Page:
Documentary Australia

Issue area

Health & Wellbeing

Documentaries can raise awareness about important health challenges, confront societal perceptions and stereotypes surrounding health conditions and combat stigma and discrimination.

In ancient civilisations, health practices were often tied to religious or spiritual beliefs. In the 19th and early 20th centuries, public health movements emerged aiming to improve living conditions and prevent the spread of infectious diseases. Major milestones in public health included the discovery of antibiotics, the development of vaccines, and the establishment of healthcare systems and policies. 

However, in recent times, health and wellbeing have become even more significant global concerns. With an increased focus on mental health, an aging population, a mobile global population and the prevalence of non-communicable diseases like cardiovascular disease, diabetes, and cancer, as well as the recent COVID pandemic, we are faced with pressing health challenges and possible solutions. 

By presenting gripping stories, expert perspectives, and personal narratives, documentaries can contribute to the public discourse on health and wellbeing and spur viewers to understand, empathise and/or take action. Documentaries can raise awareness about important health challenges, confront societal perceptions and stereotypes surrounding health conditions and combat stigma and discrimination.  

Disparities in health outcomes based on socioeconomic status, race, gender, and geography are becoming increasingly evident. Documentaries highlight these disparities by providing a platform for marginalised communities and groups to share their experiences. They are a call to action that can motivate us to assemble resources and support for research, treatment programs, and community interventions.

Documentaries can inspire us to manage our health better, volunteer our time, donate our resources, and advocate for policy changes that address health and wellbeing issues. 

Wellbeing for Documentary Guide Launch + Q&A

The highly anticipated launch of the Wellbeing for Documentary guide – a vital resource crafted by Screen Well to enhance mental health outcomes within the Australian documentary industry.

This guide identifies common challenges and stressors impacting the mental health of documentary filmmakers and their teams, and provides practical strategies and processes aimed at fostering safer and healthier workplaces and improving mental health in the sector.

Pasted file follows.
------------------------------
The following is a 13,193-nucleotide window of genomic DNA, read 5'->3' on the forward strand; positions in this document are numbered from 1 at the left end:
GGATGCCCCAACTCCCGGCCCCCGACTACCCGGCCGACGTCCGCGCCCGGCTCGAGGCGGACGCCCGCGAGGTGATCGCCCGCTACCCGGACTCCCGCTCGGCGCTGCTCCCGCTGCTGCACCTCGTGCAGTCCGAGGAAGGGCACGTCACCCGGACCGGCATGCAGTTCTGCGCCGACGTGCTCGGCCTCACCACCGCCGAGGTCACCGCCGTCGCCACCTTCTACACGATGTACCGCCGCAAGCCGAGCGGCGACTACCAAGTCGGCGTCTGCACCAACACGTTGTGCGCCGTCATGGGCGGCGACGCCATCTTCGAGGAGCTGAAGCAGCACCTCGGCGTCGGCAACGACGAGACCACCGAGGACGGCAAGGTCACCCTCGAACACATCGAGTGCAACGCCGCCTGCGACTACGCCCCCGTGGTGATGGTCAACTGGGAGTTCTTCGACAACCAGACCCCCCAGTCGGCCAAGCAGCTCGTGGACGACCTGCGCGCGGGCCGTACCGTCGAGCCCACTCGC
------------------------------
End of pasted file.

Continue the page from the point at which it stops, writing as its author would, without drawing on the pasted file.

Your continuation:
This online Q&A features special guests including filmmaker and Screen Well’s Ben Steel, SANE Australia’s Manager of Lived Experience & Inclusion Anubhav Dhingra, and filmmakers Rebecca Barry and Akhim Dev, and is moderated by Documentary Australia CEO Dr Mitzi Goldman. The group discusses wellbeing as a crucial factor in the workplace. They share and reflect on their personal challenges in creating documentary projects, offering invaluable insights into the strategies they’ve employed to overcome obstacles and improve overall wellbeing.

View all webinars here

Case Study: Ghosthunter

A Western Sydney security guard and part-time ghost hunter, Jason King, has spent two decades searching for his absent father. As a survivor of trauma, he seeks to reconcile his fractured memories and piece together his past. When his search converges with a police investigation, a family secret is exposed – forcing him to confront a brutal past in order to claim his future.

Read the full case study here.

Completed Documentary Australia-supported Health & Wellbeing projects:

Embrace Embrace Kids That Sugar Film
Where to watch: Apple TV, DocPlay, Netflix, Stan Where to watch: Apple TV, Google Play Where to watch: DocPlayGoogle Play, Apple TV
Happy Sad Man How to Thrive Defiant Lives
Host a screening event Upcoming screenings Where to watch: Disability Busters

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Mark Hartley

The wild, untold story of live 'n' loud Oz Rock!

Clare Plueckhahn

Splitsville tackles financial abuse, navigating legal, social, emotional and financial situations to a better life.

Ben Forsyth

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Ben Strunin

Larry Gurruwiwi must inherit his place as songline custodian and inspire the next generation to keep culture alive

Rachel Dunn

Gives women the facts about breastfeeding so they can say, “This is my body; this is my baby; this is my decision."

Steven Pasvolsky

The Planet. The Women. The Price. The Power.

Agnieszka + Shane Burrell

“We Are Waiting” explores war's echoes through three intersecting lives, unveiling the lasting damage to children.

Craig Monahan

The first casualty of war is truth. We have lost touch with remembrance and turned it into ritual.